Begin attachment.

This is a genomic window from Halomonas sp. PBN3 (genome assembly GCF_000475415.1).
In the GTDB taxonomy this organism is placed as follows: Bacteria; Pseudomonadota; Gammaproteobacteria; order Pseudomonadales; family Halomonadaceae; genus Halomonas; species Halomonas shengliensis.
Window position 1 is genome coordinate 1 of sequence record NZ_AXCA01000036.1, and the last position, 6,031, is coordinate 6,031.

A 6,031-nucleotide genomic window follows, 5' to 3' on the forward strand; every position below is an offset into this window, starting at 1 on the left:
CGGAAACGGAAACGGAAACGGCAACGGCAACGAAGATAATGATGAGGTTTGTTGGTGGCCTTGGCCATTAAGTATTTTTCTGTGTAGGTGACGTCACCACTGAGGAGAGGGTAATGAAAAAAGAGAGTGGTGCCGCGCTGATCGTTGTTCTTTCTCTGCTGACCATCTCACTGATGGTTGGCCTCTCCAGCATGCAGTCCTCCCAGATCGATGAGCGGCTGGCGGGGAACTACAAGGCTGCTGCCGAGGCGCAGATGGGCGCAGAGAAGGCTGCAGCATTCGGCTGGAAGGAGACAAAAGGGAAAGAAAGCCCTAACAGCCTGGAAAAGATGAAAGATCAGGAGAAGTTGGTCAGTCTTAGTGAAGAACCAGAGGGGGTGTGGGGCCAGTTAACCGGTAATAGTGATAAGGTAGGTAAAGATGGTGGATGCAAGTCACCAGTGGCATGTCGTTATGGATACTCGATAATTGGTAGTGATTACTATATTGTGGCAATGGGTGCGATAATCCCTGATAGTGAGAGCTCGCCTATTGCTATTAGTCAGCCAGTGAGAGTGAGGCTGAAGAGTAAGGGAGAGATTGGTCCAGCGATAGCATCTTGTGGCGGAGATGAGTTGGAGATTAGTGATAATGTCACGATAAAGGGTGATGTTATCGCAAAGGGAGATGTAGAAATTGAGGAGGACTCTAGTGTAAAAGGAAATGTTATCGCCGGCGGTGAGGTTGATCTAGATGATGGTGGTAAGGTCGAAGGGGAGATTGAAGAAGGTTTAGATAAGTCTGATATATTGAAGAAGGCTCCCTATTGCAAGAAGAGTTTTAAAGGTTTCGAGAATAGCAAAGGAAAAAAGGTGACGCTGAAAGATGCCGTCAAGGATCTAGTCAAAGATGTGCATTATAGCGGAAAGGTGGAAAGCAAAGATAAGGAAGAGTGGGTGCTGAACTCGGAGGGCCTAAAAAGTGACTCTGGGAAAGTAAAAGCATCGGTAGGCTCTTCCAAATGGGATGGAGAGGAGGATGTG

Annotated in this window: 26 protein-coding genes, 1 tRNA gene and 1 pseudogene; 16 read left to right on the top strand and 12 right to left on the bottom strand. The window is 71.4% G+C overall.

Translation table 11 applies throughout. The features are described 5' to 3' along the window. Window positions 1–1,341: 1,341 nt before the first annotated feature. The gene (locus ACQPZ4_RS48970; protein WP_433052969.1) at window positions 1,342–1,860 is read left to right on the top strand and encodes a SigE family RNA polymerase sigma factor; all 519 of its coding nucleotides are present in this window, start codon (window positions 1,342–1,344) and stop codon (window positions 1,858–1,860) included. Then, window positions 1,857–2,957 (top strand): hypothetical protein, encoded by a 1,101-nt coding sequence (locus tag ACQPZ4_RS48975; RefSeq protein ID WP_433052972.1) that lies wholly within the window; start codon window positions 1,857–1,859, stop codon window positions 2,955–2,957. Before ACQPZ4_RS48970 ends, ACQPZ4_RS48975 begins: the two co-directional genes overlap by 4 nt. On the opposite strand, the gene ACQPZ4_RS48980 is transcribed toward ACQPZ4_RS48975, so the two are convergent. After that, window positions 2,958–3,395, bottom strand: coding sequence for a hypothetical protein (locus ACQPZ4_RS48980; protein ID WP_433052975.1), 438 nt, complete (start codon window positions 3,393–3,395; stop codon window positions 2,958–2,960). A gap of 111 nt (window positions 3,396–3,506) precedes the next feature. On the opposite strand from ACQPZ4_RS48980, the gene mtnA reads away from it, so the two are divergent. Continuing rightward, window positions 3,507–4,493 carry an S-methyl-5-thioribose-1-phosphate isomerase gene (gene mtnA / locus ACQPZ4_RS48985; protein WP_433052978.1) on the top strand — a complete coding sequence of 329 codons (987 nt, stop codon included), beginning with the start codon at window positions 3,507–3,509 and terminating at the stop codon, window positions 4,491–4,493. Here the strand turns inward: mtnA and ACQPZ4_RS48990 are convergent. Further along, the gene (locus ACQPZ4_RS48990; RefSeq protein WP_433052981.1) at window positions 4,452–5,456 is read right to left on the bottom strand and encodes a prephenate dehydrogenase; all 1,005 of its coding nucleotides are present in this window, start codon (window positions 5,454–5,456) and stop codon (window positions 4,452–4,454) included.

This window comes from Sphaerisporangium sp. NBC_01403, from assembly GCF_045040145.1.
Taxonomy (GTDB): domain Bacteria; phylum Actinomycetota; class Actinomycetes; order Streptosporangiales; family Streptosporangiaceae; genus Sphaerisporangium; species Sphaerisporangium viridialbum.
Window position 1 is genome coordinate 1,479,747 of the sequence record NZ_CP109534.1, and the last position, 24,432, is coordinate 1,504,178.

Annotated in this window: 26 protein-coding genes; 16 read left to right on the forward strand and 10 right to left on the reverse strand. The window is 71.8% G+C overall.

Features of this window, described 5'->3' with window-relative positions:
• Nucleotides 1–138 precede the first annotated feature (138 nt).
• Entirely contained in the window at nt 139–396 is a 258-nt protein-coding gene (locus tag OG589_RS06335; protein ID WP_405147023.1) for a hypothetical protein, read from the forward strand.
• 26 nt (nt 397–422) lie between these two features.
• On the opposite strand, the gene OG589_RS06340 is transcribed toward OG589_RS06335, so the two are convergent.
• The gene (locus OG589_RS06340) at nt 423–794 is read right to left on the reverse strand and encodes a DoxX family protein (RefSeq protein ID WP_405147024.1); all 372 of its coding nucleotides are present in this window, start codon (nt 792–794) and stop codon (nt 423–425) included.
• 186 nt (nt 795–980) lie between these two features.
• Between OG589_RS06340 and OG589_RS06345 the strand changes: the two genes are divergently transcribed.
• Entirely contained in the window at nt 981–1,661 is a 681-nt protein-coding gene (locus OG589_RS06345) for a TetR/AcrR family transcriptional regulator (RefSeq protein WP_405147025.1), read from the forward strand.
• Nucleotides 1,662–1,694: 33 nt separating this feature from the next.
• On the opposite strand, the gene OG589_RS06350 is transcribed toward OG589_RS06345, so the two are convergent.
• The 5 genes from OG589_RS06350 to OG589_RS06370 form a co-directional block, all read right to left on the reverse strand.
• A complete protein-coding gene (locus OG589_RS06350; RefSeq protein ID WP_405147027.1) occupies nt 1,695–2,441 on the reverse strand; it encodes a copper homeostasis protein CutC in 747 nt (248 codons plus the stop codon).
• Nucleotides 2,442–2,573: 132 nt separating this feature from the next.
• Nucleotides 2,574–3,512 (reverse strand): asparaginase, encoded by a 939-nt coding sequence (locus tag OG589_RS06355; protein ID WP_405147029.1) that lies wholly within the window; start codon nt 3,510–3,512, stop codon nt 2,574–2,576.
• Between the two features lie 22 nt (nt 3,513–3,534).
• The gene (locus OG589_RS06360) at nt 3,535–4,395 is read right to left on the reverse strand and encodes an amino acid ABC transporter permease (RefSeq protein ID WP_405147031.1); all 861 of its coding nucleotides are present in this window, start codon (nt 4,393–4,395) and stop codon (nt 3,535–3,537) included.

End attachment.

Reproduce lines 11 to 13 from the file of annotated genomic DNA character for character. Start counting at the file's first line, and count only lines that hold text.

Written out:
Annotated in this window: 26 protein-coding genes; 16 read left to right on the forward strand and 10 right to left on the reverse strand. The window is 71.8% G+C overall.

Features of this window, described 5'->3' with window-relative positions:
• Nucleotides 1–138 precede the first annotated feature (138 nt).